Judge Blocks Ohio’s Heartbeat Abortion Law

·2 min read

A judge on Wednesday temporarily blocked the implementation of Ohio legislation that prohibits abortion after 20 weeks of gestation.

The trigger law, signed by Republican governor Mike DeWine in April 2019, was activated after the Supreme Court overturned Roe v. Wade over the summer.

In the ruling, Hamilton County judge Christian Jenkins granted a 14-day suspension of the law, which was challenged by the ACLU of Ohio and Planned Parenthood on behalf of abortion clinics in the state.

The plaintiffs claimed the law infringes upon equal protection rights afforded by the state constitution.

“No great stretch is required to find that Ohio law recognizes a fundamental right to privacy, procreation, bodily integrity and freedom of choice in health care decision making,” Jenkins wrote in the decision.

As a result of this update, Women’s Med in Kettering, the Dayton area’s sole abortion facility, will put its plans to close on hold and will start performing abortions next week, a spokeswoman told Cincinnati.com.

The law bans most abortions after a fetal heartbeat is detected with exceptions for when the mother’s life is in danger, when there is a serious risk of major harm to the bodily function of the pregnant mother, and in cases of an ectopic pregnancy.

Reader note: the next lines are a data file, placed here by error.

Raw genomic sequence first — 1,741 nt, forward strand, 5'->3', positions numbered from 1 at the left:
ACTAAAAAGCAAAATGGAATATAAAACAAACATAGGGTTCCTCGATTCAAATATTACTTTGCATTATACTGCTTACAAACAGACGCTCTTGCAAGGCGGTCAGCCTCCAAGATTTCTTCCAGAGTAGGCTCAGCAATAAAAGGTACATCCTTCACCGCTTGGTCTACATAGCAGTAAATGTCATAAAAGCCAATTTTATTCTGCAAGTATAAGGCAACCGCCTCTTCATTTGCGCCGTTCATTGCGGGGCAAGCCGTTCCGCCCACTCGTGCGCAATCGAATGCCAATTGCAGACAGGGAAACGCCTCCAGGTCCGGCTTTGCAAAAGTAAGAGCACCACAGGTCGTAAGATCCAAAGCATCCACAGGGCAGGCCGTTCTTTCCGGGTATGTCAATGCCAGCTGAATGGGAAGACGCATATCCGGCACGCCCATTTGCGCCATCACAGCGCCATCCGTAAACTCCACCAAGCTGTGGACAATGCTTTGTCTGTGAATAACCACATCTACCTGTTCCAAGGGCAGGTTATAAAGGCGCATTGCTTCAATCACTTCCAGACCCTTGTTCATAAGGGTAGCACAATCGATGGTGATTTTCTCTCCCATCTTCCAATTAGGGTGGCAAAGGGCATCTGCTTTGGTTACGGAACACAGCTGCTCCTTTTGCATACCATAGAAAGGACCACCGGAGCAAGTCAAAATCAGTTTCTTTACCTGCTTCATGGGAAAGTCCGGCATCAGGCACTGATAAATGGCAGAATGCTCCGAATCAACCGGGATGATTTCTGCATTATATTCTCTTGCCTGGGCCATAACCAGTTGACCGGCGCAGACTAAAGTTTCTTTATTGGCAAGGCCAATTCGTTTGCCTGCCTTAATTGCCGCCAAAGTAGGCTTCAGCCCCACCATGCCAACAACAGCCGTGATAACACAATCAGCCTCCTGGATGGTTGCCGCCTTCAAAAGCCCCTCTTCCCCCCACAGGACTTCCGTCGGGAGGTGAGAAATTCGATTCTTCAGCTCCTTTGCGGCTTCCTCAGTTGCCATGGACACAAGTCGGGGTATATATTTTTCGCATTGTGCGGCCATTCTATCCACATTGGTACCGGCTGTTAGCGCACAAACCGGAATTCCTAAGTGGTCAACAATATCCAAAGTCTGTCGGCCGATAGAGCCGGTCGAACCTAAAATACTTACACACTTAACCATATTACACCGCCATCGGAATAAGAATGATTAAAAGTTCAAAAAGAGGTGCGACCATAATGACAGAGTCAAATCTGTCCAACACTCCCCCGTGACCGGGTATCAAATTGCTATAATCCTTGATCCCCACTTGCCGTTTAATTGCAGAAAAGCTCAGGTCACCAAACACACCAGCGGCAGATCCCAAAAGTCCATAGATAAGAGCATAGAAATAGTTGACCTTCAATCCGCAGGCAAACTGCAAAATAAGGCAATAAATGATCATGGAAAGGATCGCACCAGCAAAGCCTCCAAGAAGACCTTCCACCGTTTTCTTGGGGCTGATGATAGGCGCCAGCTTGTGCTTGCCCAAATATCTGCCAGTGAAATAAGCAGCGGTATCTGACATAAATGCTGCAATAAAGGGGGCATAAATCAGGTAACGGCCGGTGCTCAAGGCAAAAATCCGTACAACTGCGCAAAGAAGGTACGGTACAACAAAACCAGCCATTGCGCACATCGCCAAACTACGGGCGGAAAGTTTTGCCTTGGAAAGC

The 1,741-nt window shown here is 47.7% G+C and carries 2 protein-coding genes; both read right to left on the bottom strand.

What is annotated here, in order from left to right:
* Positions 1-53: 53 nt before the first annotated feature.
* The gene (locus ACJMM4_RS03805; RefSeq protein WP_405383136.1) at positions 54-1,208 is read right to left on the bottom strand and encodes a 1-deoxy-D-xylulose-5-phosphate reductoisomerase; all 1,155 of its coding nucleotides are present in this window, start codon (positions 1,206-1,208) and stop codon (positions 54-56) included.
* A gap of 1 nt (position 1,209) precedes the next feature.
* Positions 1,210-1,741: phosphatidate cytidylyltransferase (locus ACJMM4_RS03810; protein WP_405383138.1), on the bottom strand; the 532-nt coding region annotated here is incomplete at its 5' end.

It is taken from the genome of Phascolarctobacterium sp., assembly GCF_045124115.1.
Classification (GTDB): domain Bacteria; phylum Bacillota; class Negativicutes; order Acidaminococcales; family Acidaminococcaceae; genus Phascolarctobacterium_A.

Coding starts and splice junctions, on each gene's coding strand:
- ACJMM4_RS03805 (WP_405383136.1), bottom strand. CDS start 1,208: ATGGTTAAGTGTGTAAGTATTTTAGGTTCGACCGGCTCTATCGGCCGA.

“The record is replete with evidence of women who have suffered and whose health has been placed in jeopardy as a result of S.B. 23,” Jenkins wrote. “S.B. 23 clearly discriminates against pregnant women and places an enormous burden on them to secure safe and effective health care such that it violates Ohio’s Equal Protection and Benefit Clause and is therefore unconstitutional.”

In his deliberations, the judge reportedly considered the case of the ten-year-old Ohio rape victim who traveled to Indiana in June to obtain an abortion after the procedure was made mostly illegal in her home state.

At a hearing last week, the judge referenced the case and said, “We should just be very honest about what we’re talking about here.”

Right to Life of Greater Cincinnati told AP that it wasn’t surprised by the restraining order after he made that comment.

“Let’s just be very honest,” the organization wrote in a statement, “it is always, always best when LIFE is chosen. Always.”

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